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Sunday, August 17, 2014


Every now and then my work for Publishers Weekly lands me something worth reading, and the best thing that fell into my lap last year was artist/writer Ed Piskor's HIP HOP FAMILY TREE VOL. 1: 1970'S-1981 from Fantagraphics. It's exactly what it says it is, namely the first volume in an epic illustrated chronicle of the hip hop musical genre and its cultural impact, and its over-sized format makes for an irresistible eye-catching read. I gushed about it to whomever would listen and I urge you, dear Vaultie, to go out and pick up your own copy. It's a perfect addition to any comics/graphic novel collection, and as a coffee table volume it's a guaranteed conversation-starter.

Skip ahead by roughly ten months and the book is a critical smash, with the second volume — covering 1981 through 1983 — just recently released. I received notification that the new book was receiving a book-signing at Park Slope's Bergen Street Comics, within short walking distance of my apartment, so I made my way over there with my copy of Volume 1 in hand and cash for Volume 2 at the ready. There I found Ed Piskor, signing and chatting with a fan while drawing in the guy's book. Once finished with the fan's book, Piskor and I discussed his career up to and including the HIP HOP FAMILY TREE project while he signed my copies of his books and he revealed himself to be a really nice guy who has clearly done the research and knows his subject inside and out. He also stated that the series is slated to run for a total of six volumes and he's roughly sixty-some-odd pages into Volume 3, so there is much to anticipate. 

My signed copies of HIP HOP FAMILY TREE Vols. 1 AND 2.

I made sure to get photographed with Piskor for posterity, and I like the coincidental statement made by our choices in attire: a black guy representing in the name of punk rock/metal and a white guy doing likewise for hip hop. That, my friends, is part of what America is all about.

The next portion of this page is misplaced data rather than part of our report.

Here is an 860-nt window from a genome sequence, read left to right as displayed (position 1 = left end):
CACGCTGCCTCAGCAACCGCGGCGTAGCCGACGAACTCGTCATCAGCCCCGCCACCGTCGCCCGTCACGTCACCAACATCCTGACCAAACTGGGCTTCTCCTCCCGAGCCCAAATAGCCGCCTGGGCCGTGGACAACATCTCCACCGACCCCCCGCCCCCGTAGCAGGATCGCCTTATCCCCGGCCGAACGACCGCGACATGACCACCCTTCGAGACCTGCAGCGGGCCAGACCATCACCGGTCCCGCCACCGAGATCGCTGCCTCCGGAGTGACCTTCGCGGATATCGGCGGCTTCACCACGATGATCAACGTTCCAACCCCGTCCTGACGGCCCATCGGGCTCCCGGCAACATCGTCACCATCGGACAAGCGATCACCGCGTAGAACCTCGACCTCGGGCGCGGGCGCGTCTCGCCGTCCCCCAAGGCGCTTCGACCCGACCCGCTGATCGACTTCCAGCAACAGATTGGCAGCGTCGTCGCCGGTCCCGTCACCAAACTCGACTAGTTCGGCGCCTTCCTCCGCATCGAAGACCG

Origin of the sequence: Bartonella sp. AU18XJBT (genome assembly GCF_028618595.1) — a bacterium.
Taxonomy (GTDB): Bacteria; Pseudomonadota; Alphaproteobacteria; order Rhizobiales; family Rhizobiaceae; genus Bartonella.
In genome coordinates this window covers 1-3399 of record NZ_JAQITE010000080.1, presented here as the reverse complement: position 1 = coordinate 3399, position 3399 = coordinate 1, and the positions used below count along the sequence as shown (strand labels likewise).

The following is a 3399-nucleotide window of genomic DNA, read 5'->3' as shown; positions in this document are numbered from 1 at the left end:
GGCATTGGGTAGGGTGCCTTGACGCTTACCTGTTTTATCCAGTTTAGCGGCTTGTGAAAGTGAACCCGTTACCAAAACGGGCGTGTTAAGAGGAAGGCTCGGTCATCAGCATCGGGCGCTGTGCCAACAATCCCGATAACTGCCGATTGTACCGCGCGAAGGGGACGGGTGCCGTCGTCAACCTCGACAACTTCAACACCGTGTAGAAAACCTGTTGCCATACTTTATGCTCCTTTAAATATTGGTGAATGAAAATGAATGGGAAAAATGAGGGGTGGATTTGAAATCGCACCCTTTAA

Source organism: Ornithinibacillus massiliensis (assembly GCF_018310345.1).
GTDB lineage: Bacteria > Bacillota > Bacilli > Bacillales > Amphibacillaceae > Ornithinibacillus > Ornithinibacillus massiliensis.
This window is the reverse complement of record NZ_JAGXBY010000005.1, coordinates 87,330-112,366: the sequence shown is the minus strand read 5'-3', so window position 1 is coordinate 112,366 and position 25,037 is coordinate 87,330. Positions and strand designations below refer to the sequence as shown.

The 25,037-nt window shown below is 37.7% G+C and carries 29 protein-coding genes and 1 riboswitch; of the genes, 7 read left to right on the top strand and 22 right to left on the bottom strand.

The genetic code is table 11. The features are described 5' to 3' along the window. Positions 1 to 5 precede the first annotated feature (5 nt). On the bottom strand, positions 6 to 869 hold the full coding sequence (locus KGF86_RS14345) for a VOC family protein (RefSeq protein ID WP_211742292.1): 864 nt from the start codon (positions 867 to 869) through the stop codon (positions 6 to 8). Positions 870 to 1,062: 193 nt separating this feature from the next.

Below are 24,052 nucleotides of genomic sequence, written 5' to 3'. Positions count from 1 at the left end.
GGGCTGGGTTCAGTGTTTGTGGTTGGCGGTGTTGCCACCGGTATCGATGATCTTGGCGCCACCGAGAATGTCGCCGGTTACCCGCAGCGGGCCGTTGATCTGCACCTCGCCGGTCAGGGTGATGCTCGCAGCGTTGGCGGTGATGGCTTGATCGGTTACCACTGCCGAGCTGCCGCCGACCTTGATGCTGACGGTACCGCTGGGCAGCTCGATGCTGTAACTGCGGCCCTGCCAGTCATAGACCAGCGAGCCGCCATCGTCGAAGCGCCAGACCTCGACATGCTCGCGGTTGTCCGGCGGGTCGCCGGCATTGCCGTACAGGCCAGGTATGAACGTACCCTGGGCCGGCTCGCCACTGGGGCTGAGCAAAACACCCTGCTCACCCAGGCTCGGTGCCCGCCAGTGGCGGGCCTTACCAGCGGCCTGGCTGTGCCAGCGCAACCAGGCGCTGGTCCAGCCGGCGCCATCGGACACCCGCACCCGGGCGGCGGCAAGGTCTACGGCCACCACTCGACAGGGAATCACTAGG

Yer Bunche with the author.

Thursday, August 14, 2014


There are days when, frankly, I find myself sick to fucking death of black people and today was one of them.

While waiting on line for my monthly "indulgence burger" at the Wendy's on 14th Street in Manhattan, there was this massively overweight black dude in his late-fifties, seated on one of those wheeled walkers and positioned on the other side of the rope that marked the end of the ordering line. When he saw me, he politely said, "Hey man, I don't mean to be disrespectful or try anything funny, but I just got outta the hospital an' I'm tryin' ta get a burger an' some fries an' a drink, so I was wonderin' if you'd buy me lunch..." As I had just been hit up for money by two consecutive beggars on the train into Manhattan and one more at the entrance to the Wendy's — I gave them nothing — I simply was not in the mood, but I politely told him "Sorry, but I don't carry cash," my standard response that usually nips the begging in the bud, but it didn't stop the wheeled sepia enormity. He helpfully offered, "So use your credit card or bank card and you can take care of my meal," but I cut him off and simply said "Man, I'm broke and unemployed myself, so no." As I turned away from him he uttered in a loud voice, "YOU WHITE DEVIL MUTHAFUKKA! WHITE-ASS MUTHFUCKA! TALKIN' LIKE A MUTHAFUKKIN' WHITE MAN!!! SCHOOL TEACHER-SOUNDIN' OREO NIGGER!!"